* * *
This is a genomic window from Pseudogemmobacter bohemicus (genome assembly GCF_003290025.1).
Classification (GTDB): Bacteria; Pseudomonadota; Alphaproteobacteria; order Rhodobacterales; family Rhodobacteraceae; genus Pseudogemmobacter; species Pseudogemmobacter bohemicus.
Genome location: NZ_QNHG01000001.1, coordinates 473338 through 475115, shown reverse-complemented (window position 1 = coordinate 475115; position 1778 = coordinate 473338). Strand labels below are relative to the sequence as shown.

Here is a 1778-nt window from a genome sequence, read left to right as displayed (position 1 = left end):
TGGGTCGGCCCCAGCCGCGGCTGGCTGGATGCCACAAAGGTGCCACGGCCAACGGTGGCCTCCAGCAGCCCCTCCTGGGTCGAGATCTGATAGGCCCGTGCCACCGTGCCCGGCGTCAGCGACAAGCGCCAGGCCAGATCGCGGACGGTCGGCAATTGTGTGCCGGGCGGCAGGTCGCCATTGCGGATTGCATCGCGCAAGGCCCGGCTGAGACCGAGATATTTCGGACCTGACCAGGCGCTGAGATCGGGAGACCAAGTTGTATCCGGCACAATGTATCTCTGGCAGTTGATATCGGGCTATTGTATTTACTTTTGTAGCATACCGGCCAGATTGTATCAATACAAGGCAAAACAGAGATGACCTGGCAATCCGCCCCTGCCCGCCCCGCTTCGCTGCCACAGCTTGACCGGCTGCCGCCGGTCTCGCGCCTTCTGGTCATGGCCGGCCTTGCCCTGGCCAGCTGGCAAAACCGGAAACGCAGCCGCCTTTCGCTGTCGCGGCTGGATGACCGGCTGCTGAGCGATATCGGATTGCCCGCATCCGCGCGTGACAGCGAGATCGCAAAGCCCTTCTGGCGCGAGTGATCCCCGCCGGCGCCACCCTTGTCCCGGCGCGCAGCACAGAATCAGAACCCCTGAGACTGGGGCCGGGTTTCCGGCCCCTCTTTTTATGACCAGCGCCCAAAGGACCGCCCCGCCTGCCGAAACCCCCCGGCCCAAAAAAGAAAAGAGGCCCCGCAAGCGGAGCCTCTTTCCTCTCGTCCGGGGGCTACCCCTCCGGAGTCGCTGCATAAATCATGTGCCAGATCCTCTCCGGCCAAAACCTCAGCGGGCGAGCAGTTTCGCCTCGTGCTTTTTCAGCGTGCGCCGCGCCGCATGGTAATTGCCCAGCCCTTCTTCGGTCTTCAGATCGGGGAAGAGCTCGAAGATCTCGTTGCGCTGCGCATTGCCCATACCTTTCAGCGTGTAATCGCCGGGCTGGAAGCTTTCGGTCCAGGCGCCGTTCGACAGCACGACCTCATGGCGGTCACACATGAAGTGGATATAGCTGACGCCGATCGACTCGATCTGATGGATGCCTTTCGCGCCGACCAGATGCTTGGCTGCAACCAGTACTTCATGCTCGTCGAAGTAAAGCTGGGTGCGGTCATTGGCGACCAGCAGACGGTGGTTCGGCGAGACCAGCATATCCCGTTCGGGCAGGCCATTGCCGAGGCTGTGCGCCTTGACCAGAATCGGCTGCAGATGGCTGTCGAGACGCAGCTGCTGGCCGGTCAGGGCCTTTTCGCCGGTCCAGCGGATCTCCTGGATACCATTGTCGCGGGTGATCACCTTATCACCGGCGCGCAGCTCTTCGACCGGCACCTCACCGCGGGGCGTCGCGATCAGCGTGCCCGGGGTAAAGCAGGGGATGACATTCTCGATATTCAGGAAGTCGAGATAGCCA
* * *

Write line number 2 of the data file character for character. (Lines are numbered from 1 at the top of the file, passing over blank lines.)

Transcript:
Classification (GTDB): Bacteria; Pseudomonadota; Alphaproteobacteria; order Rhodobacterales; family Rhodobacteraceae; genus Pseudogemmobacter; species Pseudogemmobacter bohemicus.